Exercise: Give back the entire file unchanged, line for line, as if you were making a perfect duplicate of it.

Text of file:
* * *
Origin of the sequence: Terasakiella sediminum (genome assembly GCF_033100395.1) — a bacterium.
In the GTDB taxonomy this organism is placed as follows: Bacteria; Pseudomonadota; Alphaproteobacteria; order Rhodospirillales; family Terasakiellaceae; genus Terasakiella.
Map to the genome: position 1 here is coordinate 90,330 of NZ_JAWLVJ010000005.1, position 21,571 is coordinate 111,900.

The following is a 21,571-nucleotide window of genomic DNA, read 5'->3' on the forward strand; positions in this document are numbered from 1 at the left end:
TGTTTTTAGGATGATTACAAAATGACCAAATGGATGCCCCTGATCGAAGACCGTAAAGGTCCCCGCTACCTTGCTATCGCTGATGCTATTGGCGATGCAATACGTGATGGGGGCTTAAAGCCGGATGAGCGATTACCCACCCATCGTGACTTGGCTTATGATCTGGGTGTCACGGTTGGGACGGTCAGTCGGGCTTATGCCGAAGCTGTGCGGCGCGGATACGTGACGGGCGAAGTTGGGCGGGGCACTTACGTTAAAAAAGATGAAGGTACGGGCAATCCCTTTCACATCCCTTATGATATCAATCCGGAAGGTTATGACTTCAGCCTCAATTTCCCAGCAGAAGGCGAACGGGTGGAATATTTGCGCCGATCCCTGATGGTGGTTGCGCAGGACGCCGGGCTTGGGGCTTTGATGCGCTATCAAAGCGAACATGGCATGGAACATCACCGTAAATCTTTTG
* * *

Origin of the sequence: Terasakiella sediminum (genome assembly GCF_033100395.1) — a bacterium.
In the GTDB taxonomy this organism is placed as follows: Bacteria; Pseudomonadota; Alphaproteobacteria; order Rhodospirillales; family Terasakiellaceae; genus Terasakiella.
Map to the genome: position 1 here is coordinate 90,330 of NZ_JAWLVJ010000005.1, position 21,571 is coordinate 111,900.

The following is a 21,571-nucleotide window of genomic DNA, read 5'->3' on the forward strand; positions in this document are numbered from 1 at the left end:
TGTTTTTAGGATGATTACAAAATGACCAAATGGATGCCCCTGATCGAAGACCGTAAAGGTCCCCGCTACCTTGCTATCGCTGATGCTATTGGCGATGCAATACGTGATGGGGGCTTAAAGCCGGATGAGCGATTACCCACCCATCGTGACTTGGCTTATGATCTGGGTGTCACGGTTGGGACGGTCAGTCGGGCTTATGCCGAAGCTGTGCGGCGCGGATACGTGACGGGCGAAGTTGGGCGGGGCACTTACGTTAAAAAAGATGAAGGTACGGGCAATCCCTTTCACATCCCTTATGATATCAATCCGGAAGGTTATGACTTCAGCCTCAATTTCCCAGCAGAAGGCGAACGGGTGGAATATTTGCGCCGATCCCTGATGGTGGTTGCGCAGGACGCCGGGCTTGGGGCTTTGATGCGCTATCAAAGCGAACATGGCATGGAACATCACCGTAAATCTTTTG